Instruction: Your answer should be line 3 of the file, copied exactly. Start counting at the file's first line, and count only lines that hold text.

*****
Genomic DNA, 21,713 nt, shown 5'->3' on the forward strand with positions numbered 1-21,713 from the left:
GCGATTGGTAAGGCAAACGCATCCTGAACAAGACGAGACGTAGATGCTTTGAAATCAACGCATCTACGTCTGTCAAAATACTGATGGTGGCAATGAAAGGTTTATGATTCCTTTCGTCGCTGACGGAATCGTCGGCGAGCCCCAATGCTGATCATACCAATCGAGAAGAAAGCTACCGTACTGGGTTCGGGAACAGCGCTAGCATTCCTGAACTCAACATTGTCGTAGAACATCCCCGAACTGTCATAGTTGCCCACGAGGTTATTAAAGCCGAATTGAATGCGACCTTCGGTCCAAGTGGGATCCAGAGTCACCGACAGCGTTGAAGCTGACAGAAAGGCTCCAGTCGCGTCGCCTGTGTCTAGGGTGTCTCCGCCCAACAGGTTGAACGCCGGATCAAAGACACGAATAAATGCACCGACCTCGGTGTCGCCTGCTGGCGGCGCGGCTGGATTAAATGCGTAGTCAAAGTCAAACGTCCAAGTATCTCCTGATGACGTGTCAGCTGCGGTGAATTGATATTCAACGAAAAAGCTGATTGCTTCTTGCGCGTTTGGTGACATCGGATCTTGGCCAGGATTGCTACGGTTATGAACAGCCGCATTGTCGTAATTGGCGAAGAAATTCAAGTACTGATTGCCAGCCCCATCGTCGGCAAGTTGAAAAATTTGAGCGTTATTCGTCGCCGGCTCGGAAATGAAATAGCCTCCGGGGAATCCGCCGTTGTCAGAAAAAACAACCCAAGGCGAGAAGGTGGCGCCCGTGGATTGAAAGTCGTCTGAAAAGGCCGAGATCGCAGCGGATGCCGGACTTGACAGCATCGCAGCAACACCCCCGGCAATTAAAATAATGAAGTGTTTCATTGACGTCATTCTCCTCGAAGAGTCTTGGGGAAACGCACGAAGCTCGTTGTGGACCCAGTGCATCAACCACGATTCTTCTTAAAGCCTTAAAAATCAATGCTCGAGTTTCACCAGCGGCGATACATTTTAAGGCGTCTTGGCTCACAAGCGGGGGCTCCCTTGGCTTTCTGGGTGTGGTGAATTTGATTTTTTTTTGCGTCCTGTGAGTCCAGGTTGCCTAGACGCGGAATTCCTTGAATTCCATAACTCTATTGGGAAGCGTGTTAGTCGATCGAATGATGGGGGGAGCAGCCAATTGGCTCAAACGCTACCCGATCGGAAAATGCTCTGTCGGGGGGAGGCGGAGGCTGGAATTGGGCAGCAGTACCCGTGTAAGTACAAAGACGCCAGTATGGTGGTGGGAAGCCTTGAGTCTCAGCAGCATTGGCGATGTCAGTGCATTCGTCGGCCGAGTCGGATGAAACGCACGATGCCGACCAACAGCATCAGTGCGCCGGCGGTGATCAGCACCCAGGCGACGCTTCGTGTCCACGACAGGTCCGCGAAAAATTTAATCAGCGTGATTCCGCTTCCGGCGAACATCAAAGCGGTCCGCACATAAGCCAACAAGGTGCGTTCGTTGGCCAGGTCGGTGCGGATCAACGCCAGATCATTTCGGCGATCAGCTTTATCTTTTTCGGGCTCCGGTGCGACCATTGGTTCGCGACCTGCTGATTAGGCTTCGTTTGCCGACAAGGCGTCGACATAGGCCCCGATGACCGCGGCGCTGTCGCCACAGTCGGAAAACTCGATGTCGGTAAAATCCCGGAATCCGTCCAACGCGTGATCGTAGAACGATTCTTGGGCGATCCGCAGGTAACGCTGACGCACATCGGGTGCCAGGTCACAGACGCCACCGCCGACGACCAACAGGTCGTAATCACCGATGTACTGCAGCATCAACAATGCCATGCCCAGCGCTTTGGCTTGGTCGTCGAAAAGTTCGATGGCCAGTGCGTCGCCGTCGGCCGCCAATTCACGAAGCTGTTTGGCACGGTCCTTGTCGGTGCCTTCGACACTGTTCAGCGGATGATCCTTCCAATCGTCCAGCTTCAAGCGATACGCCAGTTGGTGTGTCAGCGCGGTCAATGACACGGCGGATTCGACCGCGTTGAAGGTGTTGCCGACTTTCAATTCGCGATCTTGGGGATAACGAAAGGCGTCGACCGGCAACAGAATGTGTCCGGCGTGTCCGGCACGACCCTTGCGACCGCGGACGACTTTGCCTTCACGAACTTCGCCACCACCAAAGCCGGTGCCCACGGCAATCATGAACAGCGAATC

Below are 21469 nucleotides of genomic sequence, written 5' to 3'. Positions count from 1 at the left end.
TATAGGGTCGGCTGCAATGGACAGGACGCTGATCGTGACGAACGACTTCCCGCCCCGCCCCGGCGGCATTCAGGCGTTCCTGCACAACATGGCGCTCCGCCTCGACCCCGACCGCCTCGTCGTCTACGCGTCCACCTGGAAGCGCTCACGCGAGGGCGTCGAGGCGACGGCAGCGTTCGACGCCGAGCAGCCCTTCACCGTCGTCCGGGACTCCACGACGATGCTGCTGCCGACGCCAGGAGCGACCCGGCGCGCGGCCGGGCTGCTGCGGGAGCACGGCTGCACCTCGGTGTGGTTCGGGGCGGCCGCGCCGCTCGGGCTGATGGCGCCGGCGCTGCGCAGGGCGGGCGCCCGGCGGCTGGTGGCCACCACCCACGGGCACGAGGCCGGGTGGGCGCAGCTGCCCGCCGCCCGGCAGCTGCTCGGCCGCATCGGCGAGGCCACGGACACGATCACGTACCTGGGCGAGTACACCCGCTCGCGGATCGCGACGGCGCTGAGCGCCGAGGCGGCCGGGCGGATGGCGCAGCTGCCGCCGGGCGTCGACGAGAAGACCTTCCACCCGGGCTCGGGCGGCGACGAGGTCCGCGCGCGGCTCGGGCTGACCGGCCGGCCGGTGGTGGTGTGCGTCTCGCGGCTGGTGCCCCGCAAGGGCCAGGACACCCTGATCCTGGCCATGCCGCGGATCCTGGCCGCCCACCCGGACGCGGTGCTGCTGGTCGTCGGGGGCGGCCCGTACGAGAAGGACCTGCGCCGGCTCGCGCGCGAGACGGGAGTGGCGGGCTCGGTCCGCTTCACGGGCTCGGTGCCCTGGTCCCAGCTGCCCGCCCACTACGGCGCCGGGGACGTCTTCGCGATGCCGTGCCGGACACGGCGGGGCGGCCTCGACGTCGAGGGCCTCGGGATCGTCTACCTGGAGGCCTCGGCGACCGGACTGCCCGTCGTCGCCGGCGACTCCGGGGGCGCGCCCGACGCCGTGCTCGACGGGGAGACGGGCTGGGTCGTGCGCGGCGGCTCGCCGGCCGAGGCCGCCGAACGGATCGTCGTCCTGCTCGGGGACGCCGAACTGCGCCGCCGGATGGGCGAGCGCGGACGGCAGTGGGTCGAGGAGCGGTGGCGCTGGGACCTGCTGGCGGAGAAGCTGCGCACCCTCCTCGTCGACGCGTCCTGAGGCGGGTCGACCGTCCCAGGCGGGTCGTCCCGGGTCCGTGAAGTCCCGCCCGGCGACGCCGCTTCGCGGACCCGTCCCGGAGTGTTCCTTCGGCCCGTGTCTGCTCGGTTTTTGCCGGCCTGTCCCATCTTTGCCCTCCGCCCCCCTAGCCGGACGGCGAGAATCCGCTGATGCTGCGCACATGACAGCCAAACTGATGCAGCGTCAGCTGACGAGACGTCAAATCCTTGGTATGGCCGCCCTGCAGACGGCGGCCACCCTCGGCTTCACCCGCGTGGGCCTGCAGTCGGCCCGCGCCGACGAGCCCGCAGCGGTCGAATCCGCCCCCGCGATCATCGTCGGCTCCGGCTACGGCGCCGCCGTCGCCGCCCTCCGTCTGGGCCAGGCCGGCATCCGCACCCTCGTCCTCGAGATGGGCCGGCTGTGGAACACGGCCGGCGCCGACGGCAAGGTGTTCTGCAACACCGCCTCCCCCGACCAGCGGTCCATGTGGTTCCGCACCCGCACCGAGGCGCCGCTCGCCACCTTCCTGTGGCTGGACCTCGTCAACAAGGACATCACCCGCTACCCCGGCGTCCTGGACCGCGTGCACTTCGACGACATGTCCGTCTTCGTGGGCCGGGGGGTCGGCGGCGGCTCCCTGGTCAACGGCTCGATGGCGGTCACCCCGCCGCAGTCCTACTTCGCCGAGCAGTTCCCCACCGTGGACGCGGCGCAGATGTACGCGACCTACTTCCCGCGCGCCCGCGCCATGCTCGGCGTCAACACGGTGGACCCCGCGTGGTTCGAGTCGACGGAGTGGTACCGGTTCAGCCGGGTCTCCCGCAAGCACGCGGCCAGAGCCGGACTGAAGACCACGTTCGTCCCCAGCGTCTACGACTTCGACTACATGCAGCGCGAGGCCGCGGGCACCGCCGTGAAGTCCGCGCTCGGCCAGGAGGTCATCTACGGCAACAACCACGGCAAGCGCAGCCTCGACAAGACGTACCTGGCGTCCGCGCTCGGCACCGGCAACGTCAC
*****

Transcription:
Below are 21469 nucleotides of genomic sequence, written 5' to 3'. Positions count from 1 at the left end.